official Mahmoud al-Zahar said Saturday that after Hamas' rain of rocket fire
that reached as far as Tel Aviv
and paralyzed swathes of southern Israel,
"the Jews will think twice before" attacking Iran.
"We have no choice but to continue to bring in weapons by all possible means," he said, adding that he expected Tehran would "increase its military and financial support to Hamas."
"We have a right to take money and weapons from Iran. They (Iran) give to us for the sake of God, no conditions attached, and I am a witness to that," Zahar told reporters.
"If they don't like it, let them compete with Iran in giving us weapons and money," he said in an apparent jab at the Gulf states.
Ahmadinejad and Haniyeh (Archive photo: AP)
On Friday, Iranian President Mahmoud Ahmadinejad called Hamas Prime Minister in Gaza Ismail Haniyeh and congratulated him on the "resistance's victory following the Israeli aggression that lasted eight days."
Ahmadinejad said Iran stands with the Palestinian people and asked Haniyeh to send his condolences to the families of those killed during the IDF's Operation Pillar of Defense in Gaza. Haniyeh thanked the Iranian president and told him that the "victory" belongs to Muslims worldwide.
Rocket hit in Rishon Lezion (Photo: AFP)
On Saturday, Hamas' Mousa Abu Marzook said that Hamas will not stop arming itself because only a strong arsenal, not negotiations, can extract concessions from Israel.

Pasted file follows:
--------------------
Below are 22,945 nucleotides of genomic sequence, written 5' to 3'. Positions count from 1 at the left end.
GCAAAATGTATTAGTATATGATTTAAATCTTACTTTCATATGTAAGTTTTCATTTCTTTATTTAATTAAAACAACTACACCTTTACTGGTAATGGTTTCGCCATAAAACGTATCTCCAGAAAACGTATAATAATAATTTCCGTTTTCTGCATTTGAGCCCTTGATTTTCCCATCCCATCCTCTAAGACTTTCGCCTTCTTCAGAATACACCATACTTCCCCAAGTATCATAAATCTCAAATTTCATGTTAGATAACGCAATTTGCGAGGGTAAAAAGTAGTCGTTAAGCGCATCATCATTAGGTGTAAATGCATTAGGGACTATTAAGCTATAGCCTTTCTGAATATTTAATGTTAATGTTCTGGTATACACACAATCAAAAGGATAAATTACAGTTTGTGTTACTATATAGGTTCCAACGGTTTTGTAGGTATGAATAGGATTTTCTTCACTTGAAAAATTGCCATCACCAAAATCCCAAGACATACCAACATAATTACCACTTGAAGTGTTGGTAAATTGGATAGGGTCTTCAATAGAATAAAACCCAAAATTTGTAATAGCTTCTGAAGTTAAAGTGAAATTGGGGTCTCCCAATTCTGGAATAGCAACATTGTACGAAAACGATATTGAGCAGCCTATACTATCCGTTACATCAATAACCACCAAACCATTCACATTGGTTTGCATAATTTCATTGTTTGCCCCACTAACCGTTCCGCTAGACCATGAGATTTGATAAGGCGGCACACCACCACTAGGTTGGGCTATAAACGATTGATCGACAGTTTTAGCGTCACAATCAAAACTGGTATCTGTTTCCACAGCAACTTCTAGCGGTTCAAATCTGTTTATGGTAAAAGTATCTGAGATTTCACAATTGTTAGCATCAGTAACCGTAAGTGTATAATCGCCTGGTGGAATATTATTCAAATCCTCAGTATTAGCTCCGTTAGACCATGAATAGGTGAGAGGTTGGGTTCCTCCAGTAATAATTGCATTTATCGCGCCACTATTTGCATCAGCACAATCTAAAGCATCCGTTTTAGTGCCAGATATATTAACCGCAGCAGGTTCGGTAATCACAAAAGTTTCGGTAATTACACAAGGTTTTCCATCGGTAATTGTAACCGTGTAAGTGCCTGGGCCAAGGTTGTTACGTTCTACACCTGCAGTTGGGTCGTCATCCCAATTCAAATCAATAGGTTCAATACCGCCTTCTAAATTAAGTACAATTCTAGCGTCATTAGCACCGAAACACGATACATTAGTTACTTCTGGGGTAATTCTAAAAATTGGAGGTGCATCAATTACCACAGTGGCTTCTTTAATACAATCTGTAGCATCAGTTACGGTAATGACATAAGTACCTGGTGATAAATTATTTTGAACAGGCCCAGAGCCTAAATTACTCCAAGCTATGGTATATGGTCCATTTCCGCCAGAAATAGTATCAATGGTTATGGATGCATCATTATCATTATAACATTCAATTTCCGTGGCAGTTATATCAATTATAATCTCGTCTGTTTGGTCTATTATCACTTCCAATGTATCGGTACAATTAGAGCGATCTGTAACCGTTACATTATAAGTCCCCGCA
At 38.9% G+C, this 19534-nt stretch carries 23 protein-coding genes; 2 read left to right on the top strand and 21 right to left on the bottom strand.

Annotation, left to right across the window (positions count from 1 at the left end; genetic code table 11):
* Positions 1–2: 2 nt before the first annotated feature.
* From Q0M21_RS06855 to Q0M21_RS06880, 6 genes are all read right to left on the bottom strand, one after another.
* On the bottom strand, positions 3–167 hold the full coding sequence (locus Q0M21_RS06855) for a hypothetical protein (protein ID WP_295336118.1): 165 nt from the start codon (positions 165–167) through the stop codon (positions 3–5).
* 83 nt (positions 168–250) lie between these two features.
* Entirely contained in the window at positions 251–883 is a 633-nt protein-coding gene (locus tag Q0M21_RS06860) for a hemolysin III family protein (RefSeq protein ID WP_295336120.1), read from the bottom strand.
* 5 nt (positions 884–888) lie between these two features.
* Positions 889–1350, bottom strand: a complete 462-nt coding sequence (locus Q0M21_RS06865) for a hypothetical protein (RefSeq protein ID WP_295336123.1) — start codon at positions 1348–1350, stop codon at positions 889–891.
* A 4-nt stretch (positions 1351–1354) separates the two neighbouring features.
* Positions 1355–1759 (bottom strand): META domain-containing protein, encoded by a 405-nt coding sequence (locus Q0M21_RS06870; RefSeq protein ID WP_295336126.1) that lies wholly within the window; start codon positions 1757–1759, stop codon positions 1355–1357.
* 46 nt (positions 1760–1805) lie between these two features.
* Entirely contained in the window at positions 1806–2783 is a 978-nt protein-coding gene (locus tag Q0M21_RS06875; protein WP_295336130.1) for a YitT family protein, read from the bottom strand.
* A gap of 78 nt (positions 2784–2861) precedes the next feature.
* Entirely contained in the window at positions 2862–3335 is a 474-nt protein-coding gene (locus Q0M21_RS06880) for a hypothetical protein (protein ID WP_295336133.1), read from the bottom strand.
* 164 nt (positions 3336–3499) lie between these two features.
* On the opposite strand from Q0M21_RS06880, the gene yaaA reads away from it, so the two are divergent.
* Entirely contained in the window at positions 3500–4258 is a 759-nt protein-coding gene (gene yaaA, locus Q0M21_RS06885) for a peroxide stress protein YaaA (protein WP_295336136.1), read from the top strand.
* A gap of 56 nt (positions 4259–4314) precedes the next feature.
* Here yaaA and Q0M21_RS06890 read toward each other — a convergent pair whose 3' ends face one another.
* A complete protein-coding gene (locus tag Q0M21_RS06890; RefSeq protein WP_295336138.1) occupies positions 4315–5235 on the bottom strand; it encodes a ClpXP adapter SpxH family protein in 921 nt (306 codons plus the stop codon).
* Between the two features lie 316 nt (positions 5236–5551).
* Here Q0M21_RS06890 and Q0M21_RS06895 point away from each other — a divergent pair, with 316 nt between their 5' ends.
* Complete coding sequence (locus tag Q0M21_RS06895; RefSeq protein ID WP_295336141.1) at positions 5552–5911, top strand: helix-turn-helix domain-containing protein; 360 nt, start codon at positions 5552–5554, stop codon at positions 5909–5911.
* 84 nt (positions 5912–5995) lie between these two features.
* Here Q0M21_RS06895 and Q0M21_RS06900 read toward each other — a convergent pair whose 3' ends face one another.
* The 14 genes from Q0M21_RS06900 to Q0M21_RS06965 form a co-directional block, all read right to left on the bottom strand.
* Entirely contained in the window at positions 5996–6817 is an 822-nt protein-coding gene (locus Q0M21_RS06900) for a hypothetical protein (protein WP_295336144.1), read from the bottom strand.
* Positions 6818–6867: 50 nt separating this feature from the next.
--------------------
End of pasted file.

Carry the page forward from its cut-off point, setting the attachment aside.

"There is no way to relinquish weapons," Abu Marzook said in his office on the outskirts of Cairo. "These weapons protected us and there is no way to stop obtaining and manufacturing them."
Al-Zahar and Haniyeh (Photo: AFP)
Funeral of Hamas terrorist (Photo: AFP)
He said the group would not stand in the way of a bid by its main political rival, internationally backed Palestinian President Mahmoud Abbas, to seek UN recognition for a state of Palestine next week.
But he did suggest that Abbas is wasting his time at the UN. "Hamas believes the General Assembly is not the one to create states," he said. "Occupation needs resistance, not negotiations."
In Gaza, residents said Saturday that Israel has already eased some restrictions.
Fishermen were able to sail six nautical miles out to sea, or double the previous limit, said Mahfouz Kabariti, head of the local fishermen's association. "This is an opportunity and a chance for a better catch, though it is still a limited area," said Kabariti, who represents some 3,500 fishermen.